September 14, 2015
Juan Felipe Herrera
The Texas Tech University Division of Institutional Diversity, Equity and Community Engagement will host U.S. Poet Laureate Juan Felipe Herrera as the keynote speaker for its fifth annual Celebrate Diversity Awards Banquet.
The banquet is scheduled for 7 p.m. Oct. 5 at the McKenzie-Merket Alumni Center on the Texas Tech campus.
“The annual Celebrate Diversity Awards Banquet provides us with an opportunity to honor individuals who are advancing diversity on the campus as well as in the community,” said Cory S. Powell, director of Mentor Tech.
Herrera was appointed the nation’s 21st poet laureate earlier this year, becoming the first Mexican-American to hold the position. Herrera is the author of 30 books, including collections of poetry, prose, short stories, young-adult novels and picture books for children.
His collections of poetry include “Notes of the Assemblage” (City Lights, 2015); “Senegal Taxi” (University of Arizona, 2013); “Half of the World in Light: New and Selected Poems” (2008), a recipient of the PEN/Beyond Margins Award and the National Book Critics Circle Award; “187 Reasons Mexicanos Can’t Cross The Border: Undocuments 1971-2007” (City Lights, 2007); and “Crashboomlove: A Novel in Verse” (University of New Mexico, 1999), which received the Americas Award. In 2014, he released the nonfiction work “Portraits of Hispanic American Heroes” (Dial), which showcases 20 Hispanic and Latino American men and women who have made outstanding contributions to the arts, politics, science, humanitarianism and athletics.
His books of prose for children include: “SkateFate” (Rayo, 2011); “Calling The Doves” (Children’s Book, 2001), which won the Ezra Jack Keats Award; “Upside Down Boy” (2006), which was adapted into a musical for young audiences in New York City; and “Cinnamon Girl: Letters Found Inside a Cereal Box” (HarperCollins, 2005), which tells the tragedy of 9/11 through the eyes of a young Puerto Rican girl.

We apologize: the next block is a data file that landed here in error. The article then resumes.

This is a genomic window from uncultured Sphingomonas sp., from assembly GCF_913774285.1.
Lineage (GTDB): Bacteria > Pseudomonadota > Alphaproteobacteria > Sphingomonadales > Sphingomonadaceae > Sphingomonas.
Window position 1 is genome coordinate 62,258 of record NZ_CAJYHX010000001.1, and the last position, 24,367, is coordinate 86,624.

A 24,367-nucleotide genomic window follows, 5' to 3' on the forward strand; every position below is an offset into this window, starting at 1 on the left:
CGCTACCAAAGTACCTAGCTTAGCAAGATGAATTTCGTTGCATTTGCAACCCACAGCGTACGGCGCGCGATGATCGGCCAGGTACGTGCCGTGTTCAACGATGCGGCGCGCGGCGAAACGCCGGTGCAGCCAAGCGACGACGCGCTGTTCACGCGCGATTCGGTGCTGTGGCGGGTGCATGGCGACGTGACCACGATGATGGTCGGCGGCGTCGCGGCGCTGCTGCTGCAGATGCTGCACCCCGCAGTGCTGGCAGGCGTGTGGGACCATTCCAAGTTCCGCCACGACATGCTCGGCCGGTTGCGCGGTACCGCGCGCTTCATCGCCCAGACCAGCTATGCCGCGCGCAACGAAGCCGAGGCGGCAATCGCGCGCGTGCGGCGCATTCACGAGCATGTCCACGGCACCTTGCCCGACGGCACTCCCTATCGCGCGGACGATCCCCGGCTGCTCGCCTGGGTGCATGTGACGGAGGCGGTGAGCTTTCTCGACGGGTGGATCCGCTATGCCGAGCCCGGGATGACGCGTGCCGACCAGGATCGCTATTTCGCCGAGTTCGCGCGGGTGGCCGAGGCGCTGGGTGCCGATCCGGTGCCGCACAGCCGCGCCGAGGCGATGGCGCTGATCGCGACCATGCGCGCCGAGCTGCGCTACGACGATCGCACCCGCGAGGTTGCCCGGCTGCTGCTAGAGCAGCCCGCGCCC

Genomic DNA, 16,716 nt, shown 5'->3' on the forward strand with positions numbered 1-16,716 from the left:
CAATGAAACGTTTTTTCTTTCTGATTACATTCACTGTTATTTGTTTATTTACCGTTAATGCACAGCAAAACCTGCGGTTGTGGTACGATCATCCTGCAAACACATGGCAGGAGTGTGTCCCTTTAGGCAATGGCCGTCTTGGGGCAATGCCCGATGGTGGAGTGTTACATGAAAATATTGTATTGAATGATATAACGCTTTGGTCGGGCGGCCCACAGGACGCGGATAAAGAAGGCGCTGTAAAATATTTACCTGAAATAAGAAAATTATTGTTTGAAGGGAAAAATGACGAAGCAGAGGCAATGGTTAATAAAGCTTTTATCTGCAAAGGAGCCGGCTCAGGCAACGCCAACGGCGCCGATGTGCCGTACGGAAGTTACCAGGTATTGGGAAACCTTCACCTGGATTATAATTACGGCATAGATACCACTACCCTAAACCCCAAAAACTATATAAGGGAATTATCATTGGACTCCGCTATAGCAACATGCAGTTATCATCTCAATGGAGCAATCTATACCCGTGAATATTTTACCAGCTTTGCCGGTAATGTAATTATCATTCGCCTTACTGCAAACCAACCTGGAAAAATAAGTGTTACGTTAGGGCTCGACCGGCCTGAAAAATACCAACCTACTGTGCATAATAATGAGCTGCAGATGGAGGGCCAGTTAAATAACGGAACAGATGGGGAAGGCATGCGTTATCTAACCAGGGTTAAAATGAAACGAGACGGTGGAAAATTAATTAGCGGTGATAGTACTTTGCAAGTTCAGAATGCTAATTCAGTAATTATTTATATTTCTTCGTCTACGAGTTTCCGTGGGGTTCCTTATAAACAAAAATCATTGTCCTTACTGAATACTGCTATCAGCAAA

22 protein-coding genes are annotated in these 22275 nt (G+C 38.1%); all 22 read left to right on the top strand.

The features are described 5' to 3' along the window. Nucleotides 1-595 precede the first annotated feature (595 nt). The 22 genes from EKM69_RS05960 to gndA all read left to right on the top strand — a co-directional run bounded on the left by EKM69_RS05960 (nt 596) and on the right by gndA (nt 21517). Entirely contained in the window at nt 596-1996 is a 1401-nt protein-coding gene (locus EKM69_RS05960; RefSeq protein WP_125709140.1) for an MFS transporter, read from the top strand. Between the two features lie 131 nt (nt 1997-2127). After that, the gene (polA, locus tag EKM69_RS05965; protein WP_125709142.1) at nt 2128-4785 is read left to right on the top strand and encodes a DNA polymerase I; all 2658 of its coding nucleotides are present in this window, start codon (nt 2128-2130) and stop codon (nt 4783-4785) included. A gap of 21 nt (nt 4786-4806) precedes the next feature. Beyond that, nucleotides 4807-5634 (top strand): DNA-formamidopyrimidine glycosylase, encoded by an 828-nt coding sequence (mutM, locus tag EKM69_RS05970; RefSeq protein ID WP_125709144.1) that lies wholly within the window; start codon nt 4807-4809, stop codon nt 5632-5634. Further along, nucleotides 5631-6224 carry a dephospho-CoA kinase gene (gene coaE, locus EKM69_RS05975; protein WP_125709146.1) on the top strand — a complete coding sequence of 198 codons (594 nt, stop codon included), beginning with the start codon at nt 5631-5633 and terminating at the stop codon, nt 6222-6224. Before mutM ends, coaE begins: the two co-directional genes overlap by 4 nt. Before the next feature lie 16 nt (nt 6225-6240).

From 2012-2014, Herrera served as California’s poet laureate. In that capacity, Herrera created the i-Promise Joanna Project, an anti-bullying poetry project in honor of an elementary school girl who was bullied and killed in an afterschool fight in Long Beach. The first half asks students to send in poems about experiences and effects of bullying. The second half of the project is to take action in preventing bullying. Herrera hopes to collect the poems and publish it as a book in the future. Other projects included Answer Cancer with a Poem, Show Me Your Papers, and The Most Incredible and Biggest Poem on Unity in the World.
“Texas Tech is committed to diversity,” said Paul A. Frazier, associate vice president in the Division of Institutional Diversity, Equity and Community Engagement. “We are excited to welcome respected author and poet, Juan Felipe Herrera to campus as we celebrate Hispanic Heritage Month.”
Past speakers include renowned actors Edward James Olmos and Terrence Howard, CNN and HBO correspondent Soledad O’Brien, and John Quiñones, anchor of ABC’s “What Would You Do?”
General tickets are $75 while VIP tickets are $100. All proceeds benefit student scholarships. Sponsorship opportunities also are available. To purchase tickets, call (806) 742-8692 or visit www.depts.ttu.edu/diversity.banquet.php for more information.
The Division of Institutional Diversity, Equity & Community Engagement is dedicated to create and support an environment that allows all members of the university community to be academically and professionally successful.